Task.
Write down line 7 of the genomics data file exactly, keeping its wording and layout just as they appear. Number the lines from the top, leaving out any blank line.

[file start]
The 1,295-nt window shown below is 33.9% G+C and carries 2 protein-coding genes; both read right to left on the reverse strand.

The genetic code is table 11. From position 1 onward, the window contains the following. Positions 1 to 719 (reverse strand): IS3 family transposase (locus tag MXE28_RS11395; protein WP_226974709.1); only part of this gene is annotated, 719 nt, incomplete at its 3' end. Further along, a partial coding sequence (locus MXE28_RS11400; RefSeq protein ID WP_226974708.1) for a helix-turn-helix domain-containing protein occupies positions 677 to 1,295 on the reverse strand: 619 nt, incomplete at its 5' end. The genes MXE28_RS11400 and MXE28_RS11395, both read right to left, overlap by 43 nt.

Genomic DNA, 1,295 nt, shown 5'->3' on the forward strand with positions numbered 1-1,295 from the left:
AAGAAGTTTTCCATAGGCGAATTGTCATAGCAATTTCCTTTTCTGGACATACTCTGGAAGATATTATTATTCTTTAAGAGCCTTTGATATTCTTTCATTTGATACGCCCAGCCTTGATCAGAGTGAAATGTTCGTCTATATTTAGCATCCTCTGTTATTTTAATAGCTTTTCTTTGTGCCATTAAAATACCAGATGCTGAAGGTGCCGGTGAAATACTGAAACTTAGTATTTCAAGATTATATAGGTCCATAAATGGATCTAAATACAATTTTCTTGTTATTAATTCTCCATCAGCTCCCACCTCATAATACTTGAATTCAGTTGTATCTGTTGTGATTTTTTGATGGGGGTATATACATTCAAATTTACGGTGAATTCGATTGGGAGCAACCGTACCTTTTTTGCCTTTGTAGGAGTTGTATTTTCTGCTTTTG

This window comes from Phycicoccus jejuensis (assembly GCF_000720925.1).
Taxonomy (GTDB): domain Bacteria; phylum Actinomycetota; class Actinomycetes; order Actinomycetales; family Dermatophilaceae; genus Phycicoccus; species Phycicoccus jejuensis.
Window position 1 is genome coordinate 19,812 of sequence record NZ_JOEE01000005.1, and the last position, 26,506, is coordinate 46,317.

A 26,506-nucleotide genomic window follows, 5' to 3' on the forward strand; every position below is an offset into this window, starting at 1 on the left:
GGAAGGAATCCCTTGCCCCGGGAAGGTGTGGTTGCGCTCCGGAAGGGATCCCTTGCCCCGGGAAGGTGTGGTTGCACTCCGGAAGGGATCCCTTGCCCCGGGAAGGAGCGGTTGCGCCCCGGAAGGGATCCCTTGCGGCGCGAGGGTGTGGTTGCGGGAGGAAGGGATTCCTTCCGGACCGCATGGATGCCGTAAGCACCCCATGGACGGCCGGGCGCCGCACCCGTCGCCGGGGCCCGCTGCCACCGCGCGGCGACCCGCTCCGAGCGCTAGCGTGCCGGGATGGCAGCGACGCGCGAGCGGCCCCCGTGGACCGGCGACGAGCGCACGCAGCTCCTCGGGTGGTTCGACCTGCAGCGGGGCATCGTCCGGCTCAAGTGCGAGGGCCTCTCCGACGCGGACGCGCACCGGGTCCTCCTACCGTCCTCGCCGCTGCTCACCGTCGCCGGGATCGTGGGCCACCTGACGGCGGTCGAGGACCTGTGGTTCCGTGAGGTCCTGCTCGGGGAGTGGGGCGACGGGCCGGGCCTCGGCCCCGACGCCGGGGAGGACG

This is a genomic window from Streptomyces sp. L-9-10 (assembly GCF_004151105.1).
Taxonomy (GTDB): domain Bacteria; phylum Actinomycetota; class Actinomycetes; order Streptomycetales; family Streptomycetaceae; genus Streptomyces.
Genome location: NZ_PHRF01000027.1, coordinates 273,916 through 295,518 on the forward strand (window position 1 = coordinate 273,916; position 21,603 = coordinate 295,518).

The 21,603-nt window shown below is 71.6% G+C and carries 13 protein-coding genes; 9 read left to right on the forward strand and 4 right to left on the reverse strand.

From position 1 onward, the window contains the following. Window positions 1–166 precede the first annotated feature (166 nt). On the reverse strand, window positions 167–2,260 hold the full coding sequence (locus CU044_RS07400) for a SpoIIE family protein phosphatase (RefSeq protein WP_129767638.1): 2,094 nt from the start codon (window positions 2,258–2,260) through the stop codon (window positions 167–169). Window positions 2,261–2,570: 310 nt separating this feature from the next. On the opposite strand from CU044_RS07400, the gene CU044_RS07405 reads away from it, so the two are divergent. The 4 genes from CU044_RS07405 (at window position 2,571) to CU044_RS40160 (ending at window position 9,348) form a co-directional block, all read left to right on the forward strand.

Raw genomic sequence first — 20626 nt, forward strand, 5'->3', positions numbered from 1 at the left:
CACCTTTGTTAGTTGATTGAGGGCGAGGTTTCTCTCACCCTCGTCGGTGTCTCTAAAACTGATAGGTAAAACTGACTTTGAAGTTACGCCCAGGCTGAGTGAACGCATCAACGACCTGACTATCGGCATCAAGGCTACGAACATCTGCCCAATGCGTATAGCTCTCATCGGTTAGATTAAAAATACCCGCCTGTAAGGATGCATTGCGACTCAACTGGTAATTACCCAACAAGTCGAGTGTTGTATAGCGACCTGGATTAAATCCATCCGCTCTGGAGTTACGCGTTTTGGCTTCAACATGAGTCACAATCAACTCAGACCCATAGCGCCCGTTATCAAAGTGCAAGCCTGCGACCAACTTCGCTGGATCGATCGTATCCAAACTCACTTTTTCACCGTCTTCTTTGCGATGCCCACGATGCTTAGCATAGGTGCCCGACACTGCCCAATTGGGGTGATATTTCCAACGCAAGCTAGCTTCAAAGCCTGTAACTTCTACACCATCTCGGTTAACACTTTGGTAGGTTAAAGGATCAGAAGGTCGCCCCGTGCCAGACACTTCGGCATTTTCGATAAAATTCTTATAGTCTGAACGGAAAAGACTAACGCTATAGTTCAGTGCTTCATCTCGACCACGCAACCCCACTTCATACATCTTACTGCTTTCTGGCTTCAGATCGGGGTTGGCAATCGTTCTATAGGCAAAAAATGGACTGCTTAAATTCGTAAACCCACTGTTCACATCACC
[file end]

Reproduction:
Window position 1 is genome coordinate 19,812 of sequence record NZ_JOEE01000005.1, and the last position, 26,506, is coordinate 46,317.